News / Ottawa

Ottawa Scouts welcomes newcomers from Lebanon, Syria and Iraq

Since last June, the trilingual scouts group at Saints Peter and Paul Melkite Catholic Church has been helping Arabic-speaking newcomers try out Canadian activities.

Members of the troop during the Apple day fundraiser.

Supplied

Members of the troop during the Apple day fundraiser.

Joseph El Hajj recalls the first sleepover his Scouts Canada troop held at their church last November.

“The parents texted me at 2 o’clock. I think the parents stayed awake more than the kids that day,” scouting commissioner El Hajj said. “But overall they saw the benefits for the program, and the kids talked about it for days.”

Since last June, the trilingual scouts group at Saints Peter and Paul Melkite Catholic Church has been helping Arabic-speaking newcomers try out Canadian activities, through a mix of sports, outings and spirituality.

Since September, the troop's 51 scouts and 20 volunteers meet each Saturday, running activities in English, French and Arabic. Most come from Lebanon, Syria, and Iraq.

El Hajj got the idea from his childhood days with a scouting troop in Lebanon, before his family fled the country’s civil war.

“It was a bit different. Because of the war, we didn’t have regular meetings. We couldn’t go far from our homes. Here there’s a lot of opportunities,” he said. “There are lots of activities here; great scenery, great places to visit.”

Part of the group’s purpose is to introduce newcomers to Canadian customs, like having a fun-filled sleepover in the church and the Canadian Tire Centre.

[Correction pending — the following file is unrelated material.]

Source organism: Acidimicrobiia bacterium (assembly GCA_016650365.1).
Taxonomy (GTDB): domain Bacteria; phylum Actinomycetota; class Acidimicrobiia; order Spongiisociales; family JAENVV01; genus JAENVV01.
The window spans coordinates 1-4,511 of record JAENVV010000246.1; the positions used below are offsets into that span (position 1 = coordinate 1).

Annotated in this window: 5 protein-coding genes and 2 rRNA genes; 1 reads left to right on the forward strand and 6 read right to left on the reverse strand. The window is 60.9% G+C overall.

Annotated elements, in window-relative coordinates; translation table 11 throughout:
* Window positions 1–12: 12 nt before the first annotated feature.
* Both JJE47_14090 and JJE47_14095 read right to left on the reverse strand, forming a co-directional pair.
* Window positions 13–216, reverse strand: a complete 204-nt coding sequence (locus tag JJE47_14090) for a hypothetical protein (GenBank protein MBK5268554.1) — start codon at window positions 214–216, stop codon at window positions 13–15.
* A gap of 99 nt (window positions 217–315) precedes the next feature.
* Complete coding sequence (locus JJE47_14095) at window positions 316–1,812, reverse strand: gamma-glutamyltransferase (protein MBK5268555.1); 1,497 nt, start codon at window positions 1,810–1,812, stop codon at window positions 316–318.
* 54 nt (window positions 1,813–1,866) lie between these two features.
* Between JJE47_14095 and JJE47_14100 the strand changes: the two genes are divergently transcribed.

El Hajj says allowing some Arabic makes some of the newcomer children feel more comfortable, ultimately helping them to master English and French.

“Some of them never held a hockey stick before,” he said. Now, the group is planning an ice-fishing trip.

Scouts Canada’s marketing director says troops have operated in at least 16 different languages.

“We’re a highly diverse organization; we welcome all people,” said John Petitti.

Petitti has seen Sikh, Ismaili and Mormon groups, as well as cultural communities with no faith affiliation. In Kanata, 30 young Muslims in the Ihsan Scouts delivered a canoe of donations to the Ottawa Food Bank last year.

“It’s helping youth gain the skills they need to be successful in life.”

Scouts Canada counted 61,000 youth members last year, from ages 5 to 26, alongside 20,000 volunteers. Roughly one-fourth of its membership is female, unlike their all-male American counterparts.

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